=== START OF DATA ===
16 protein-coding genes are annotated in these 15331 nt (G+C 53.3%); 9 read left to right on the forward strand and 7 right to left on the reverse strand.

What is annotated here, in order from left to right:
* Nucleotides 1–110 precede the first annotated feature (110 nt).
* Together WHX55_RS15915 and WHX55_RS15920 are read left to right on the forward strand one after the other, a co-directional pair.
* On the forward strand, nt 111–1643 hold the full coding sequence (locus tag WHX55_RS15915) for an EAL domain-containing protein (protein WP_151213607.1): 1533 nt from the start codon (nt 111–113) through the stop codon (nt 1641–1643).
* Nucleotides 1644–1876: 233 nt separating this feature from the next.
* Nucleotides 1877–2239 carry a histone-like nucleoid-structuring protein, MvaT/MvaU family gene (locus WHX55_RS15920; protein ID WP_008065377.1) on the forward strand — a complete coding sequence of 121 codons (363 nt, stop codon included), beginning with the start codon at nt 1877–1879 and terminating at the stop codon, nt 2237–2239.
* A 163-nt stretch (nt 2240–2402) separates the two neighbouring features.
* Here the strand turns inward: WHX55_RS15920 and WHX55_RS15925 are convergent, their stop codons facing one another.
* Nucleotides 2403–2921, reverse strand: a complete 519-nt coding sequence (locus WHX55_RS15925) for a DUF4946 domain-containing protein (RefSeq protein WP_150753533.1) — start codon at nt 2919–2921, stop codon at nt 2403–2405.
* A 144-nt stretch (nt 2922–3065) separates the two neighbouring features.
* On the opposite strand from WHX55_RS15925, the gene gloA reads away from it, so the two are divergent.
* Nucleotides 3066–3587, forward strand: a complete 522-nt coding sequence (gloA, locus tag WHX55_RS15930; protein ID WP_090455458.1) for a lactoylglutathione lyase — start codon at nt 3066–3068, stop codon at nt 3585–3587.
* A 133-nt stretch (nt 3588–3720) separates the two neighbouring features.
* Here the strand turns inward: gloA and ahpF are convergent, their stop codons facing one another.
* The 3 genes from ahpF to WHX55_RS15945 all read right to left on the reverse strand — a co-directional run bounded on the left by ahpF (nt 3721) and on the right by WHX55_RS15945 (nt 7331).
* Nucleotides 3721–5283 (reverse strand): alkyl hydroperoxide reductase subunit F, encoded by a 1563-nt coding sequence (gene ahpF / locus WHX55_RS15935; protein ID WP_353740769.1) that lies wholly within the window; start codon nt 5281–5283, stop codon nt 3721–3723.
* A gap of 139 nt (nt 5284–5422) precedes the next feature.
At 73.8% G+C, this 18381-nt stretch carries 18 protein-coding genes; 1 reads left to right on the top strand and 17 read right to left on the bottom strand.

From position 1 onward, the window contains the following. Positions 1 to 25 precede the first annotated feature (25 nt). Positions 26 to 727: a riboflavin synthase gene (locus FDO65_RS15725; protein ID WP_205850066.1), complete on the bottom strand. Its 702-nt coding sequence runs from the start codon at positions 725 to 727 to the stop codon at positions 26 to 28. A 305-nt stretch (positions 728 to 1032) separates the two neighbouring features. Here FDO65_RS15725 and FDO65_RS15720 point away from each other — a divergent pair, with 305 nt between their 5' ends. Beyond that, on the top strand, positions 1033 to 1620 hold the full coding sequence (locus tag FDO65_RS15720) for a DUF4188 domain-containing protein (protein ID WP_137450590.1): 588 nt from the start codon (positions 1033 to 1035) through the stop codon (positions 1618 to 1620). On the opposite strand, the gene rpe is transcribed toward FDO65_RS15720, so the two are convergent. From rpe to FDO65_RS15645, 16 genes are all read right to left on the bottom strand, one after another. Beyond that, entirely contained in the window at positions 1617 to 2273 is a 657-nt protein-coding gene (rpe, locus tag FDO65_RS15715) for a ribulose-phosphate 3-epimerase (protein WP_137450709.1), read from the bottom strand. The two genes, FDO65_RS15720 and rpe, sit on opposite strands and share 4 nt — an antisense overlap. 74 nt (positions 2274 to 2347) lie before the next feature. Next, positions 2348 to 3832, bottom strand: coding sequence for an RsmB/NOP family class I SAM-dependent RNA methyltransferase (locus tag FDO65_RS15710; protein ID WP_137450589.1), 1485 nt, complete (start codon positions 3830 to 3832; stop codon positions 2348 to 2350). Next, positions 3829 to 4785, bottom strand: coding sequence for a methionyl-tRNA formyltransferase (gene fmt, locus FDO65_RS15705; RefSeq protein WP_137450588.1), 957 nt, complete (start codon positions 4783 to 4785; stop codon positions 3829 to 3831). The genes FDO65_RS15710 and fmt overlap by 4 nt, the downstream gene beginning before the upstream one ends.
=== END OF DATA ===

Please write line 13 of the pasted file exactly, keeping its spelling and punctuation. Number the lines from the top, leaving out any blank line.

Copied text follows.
* Nucleotides 3066–3587, forward strand: a complete 522-nt coding sequence (gloA, locus tag WHX55_RS15930; protein ID WP_090455458.1) for a lactoylglutathione lyase — start codon at nt 3066–3068, stop codon at nt 3585–3587.